• The Arduino BT, with a Bluetooth interface for programming using an ATmega168.
  • The Arduino Diecimila, with a USB interface and utilizes an Atmega168 in a DIL28 package (pictured).
  • The Arduino Duemilanove ("2009"), using the Atmega168 and powered via USB/DC power, switching automatically.

Several Arduino-compatible products that avoid the "Arduino" name by using 'duino' name variants (see restrictions on the use of the trademark "Arduino" below) have been commercially released by other manufacturers:

  • "The Programmable Chip EEG BCI" An Arduino-compatible schematic and PCB retooled into an EEG brain-computer interface.
  • The "Boarduino" - an inexpensive Diecimila clone with header pins for plugging it directly into a breadboard, produced by Adafruit[2].
  • The "Really Bare Bones Board (RBBB)" - a compact inexpensive Diecimila clone, produced by the Modern Device Company.
  • The "Freeduino SB", an Arduino Diecimila-compatible manufactured and sold as a mini-kit by Solarbotics.
  • The "Freeduino MaxSerial", an Arduino-compatible with a standard DB9 serial port, manufactured and sold assembled or as a kit by Fundamental Logic.
  • The "Freeduino Bare Bones Board and Really Bare Bones Board" Arduino-compatible, manufactured and sold as a kit by Modern Device Company.
  • The "Freeduino Through-Hole" Arduino-compatible board that avoids surface-mount soldering, manufactured and sold as a kit by NKC Electronics.
  • The "iDuino", an Arduino-compatible USB board board for breadboarding, manufactured and sold as a kit by Fundamental Logic.
  • The "Sanguino" - An open source enhanced Ardiuno clone which uses an ATMega644P instead of an ATMega168. The ATMega644P provides provides 64K of flash, 4K of RAM and 32 general IO pins in a 40 pin DIP device. It was developed with the RepRap Project in mind.
  • The "LEDuino", an Arduino compatible board with enhanced I2C, DCC decoder and CAN bus interfaces. Manufactured using surface mount and sold assembled by Siliconrailway.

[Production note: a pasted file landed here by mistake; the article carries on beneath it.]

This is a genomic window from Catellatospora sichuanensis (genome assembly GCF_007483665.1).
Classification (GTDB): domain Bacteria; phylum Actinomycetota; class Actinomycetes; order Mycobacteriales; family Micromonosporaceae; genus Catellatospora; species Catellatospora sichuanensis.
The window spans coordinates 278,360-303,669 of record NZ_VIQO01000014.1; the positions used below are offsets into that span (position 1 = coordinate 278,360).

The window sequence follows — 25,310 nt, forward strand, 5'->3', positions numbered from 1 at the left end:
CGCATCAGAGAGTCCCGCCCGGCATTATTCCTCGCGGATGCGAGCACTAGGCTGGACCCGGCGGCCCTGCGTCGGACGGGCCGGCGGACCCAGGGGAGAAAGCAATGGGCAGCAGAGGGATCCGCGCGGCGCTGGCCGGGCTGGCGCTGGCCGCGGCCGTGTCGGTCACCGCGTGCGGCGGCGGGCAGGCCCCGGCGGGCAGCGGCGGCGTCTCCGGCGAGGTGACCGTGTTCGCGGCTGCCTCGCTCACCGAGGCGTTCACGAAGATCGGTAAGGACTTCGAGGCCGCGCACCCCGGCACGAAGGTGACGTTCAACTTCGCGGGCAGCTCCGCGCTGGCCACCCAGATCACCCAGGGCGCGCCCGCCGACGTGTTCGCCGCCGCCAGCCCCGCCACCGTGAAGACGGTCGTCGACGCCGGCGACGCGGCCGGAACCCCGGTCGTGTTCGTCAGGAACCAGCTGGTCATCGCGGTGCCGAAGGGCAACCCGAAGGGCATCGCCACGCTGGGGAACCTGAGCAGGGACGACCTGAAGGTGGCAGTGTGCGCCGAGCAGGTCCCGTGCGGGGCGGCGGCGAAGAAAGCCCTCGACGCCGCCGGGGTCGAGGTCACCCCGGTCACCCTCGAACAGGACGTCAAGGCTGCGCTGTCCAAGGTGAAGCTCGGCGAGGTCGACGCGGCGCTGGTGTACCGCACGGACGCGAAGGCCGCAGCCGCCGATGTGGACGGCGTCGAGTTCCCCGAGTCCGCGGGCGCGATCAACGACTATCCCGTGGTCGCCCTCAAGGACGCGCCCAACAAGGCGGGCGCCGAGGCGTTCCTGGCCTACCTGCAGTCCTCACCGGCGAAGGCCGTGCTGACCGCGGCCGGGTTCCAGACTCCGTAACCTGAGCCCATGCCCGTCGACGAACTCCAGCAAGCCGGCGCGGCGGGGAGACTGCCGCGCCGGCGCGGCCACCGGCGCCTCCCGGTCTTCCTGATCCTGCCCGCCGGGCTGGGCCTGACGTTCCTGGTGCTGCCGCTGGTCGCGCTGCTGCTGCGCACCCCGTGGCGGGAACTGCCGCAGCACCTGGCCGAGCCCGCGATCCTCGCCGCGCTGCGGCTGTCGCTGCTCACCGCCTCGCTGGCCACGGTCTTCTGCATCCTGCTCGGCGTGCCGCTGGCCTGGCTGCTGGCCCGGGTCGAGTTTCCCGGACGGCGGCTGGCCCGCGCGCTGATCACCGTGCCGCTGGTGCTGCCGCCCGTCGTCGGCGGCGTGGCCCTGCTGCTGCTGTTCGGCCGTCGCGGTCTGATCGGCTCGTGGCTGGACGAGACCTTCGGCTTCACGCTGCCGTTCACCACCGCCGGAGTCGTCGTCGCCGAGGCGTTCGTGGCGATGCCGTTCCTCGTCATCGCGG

Open hardware and open sourceEdit

The Arduino hardware reference designs are distributed under a Creative Commons Attribution Share-Alike 2.5 license and are available on the Arduino Web site. Layout and production files for some versions of the Arduino hardware are also available.[3] The source code for the IDE and the on-board library are available and released under the GPLv2 license.[4]

Naming restrictionsEdit

While the hardware and software designs are available under copyleft licenses, the developers have expressed a desire that the name "Arduino" (or derivatives thereof) be exclusive to the official product and not be used for derivative works without permission. The official policy document on the use of the Arduino name emphasizes that the project is open to incorporating work by others into the official product.[5]

As a result of the protected naming conventions of the Arduino, a group of Arduino users forked (in an extended meaning of the word) the Arduino Diecimila, releasing an equivalent board called Freeduino. The name Freeduino is not trademarked and free to use. [6]

Development teamEdit

The core Arduino developer team is composed of Massimo Banzi, David Cuartielles, Tom Igoe, Gianluca Martino, David Mellis and Nicholas Zambetti.

See alsoEdit


  1. Arduino - Hardware
  2. Adafruit Industries
  3. Arduino - Hardware
  4. Arduino - Software
  5. Arduino - Policy
  6. Template:Cite web

External linksEdit